I’ve been an AD&D player for 10 years now.
All this time I’ve been hearing all sorts of groups
putting down RPGs. I don’t know about my
fellow gamers, but I’m not going to continue to
take this. I suggest a course of action to TSR and
my fellow gamers.
First, go to civic and church leaders. Explain
to them and show them what RPGs are really all
about. Second, stand up for your rights. This is
about more than just RPGs and gamers; it’s
about us being denied our civil rights. I don’t
think we should allow people who don’t understand what gaming is all about to deny us a
means of entertainment that we enjoy. Besides,
I’m not going to let a bunch of sanctimonious
hypocrites dictate to me. If we don’t stop them
right now, they will eventually outlaw RPGs. I
don’t presume to speak for anyone else, but I’m
not going to just stand by and let this happen.
Therefore, I urge and ask everyone connected
with RPGs to speak out and make your voice
heard. Most importantly, we have to make the
general public aware of the crime being committed against us: censorship.
If we don’t make our point of view known,
how can we expect anyone to begin to understand? We should not allow the myth to continue that RPGs or gamers are evil or satanic.
The poor confused souls who think so should be
shown how wrong they are. Informing these
people is the first step to gaining acceptance for
RPGs and gamers alike. I’m writing this letter to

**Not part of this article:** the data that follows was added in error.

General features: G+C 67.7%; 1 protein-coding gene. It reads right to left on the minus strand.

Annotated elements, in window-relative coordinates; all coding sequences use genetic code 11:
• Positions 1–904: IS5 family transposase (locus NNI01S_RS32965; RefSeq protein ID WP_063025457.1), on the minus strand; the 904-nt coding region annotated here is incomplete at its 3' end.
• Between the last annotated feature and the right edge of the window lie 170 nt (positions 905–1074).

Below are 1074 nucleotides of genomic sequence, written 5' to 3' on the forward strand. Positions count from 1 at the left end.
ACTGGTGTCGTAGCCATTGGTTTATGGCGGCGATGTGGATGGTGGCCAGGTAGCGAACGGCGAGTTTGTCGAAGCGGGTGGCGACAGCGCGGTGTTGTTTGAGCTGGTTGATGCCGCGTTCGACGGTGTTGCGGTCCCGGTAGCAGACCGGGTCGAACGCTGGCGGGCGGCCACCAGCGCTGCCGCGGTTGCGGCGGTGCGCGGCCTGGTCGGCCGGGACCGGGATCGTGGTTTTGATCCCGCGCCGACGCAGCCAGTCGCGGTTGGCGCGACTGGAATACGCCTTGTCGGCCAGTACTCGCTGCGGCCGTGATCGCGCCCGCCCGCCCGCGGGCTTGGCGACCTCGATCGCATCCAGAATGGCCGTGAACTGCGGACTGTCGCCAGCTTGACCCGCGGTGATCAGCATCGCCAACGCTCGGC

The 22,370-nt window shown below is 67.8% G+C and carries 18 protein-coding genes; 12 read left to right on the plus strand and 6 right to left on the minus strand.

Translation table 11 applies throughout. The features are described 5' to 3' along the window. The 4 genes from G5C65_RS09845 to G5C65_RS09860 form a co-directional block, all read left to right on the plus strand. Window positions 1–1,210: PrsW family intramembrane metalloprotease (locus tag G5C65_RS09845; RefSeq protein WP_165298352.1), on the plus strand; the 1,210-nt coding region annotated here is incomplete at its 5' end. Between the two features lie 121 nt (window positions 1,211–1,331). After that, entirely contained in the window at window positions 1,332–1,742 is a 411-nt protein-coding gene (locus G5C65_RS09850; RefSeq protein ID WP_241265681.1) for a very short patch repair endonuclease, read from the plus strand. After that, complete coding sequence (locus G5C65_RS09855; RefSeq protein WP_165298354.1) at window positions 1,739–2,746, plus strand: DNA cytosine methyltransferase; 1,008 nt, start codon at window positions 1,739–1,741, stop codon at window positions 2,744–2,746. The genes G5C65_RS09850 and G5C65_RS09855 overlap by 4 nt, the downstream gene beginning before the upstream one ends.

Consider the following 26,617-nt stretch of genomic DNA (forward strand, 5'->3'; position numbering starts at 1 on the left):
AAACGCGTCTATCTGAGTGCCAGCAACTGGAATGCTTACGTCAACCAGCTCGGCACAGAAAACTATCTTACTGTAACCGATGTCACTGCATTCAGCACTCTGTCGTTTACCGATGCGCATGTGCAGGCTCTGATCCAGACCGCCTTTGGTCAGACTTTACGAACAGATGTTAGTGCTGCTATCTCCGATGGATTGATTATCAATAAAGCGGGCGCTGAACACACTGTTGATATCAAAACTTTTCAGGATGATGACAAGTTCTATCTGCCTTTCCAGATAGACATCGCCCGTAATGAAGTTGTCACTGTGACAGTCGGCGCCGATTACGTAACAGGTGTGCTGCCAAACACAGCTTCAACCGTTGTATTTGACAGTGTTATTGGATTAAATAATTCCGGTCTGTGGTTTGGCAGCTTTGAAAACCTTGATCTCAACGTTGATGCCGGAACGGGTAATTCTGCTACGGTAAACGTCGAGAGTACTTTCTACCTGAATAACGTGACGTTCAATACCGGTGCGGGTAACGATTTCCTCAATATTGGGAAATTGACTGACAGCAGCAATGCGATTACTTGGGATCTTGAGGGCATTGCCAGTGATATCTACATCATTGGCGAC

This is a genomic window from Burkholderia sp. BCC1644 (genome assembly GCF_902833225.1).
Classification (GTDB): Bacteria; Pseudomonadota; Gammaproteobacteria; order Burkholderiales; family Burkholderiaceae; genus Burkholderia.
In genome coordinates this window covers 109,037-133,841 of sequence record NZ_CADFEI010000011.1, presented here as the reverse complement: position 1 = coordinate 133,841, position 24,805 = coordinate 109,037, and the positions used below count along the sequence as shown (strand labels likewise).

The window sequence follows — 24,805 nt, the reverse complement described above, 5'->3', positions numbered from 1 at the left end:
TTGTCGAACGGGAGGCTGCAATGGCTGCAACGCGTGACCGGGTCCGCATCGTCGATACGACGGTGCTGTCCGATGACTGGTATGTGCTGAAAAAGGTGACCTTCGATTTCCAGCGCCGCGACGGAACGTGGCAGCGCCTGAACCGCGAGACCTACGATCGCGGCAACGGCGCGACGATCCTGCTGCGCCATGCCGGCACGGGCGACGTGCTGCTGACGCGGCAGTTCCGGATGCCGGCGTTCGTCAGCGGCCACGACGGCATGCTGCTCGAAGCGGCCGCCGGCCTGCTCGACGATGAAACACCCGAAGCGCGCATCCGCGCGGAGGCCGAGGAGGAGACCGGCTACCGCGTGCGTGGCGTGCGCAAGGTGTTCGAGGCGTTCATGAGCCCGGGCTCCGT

you, the gamers, but realize it’s the nongamers
who have to be reached. We can’t do this by
writing letters to gaming publications. Instead,
write to newspapers and congressmen. Talk to
the people who need to hear us.
Richard Doyle
Union MO
Recent “Forum,, letters often start out like
this, “I am a Christian and an AD&D game
player . . .” It’s as if these writers feel it is necessary to lend a sense of ‘Christian goodness,, to
the “onerous” AD&D game. This is truly preposterous. One does not have to excuse his roleplaying to anyone. When someone tells you that
he plays the MONOPOLY* or TRIVIAL PURSUIT* games, he doesn’t preface it with an
explanation of his religious beliefs. To do so here
demeans the game.
Having been a player for 13 years and the
head of a school gaming group, I have seen all
kinds of role-players. Most of these players
never had their religious beliefs compromised,
and all were welcome to participate in our
shared world. A few players over the years
have been Muslim and one player was a Hindu,
but for the most part they were undoubtedly
Christian since Christianity is the most prevalent religion in this area.
If any players voiced objections with the
game, it would be explained to them that not
playing is an option that is always open to them.
None of my players have ever asked if the
AD&D game fits into any sense of “Christian
morality,” and absolutely no one has ever been
forced to play. In fact, in the few times that our
group has been disrupted by difficult players, it
has been because of their attitudes and their
inability to separate their characters from
themselves. These players would object to any
actions by other characters (PC and NPC) if it
did not meet with their personal moral standards and rules. They lacked the ability to fantasize and let themselves be swept away to a
different world. After all, that is the greatness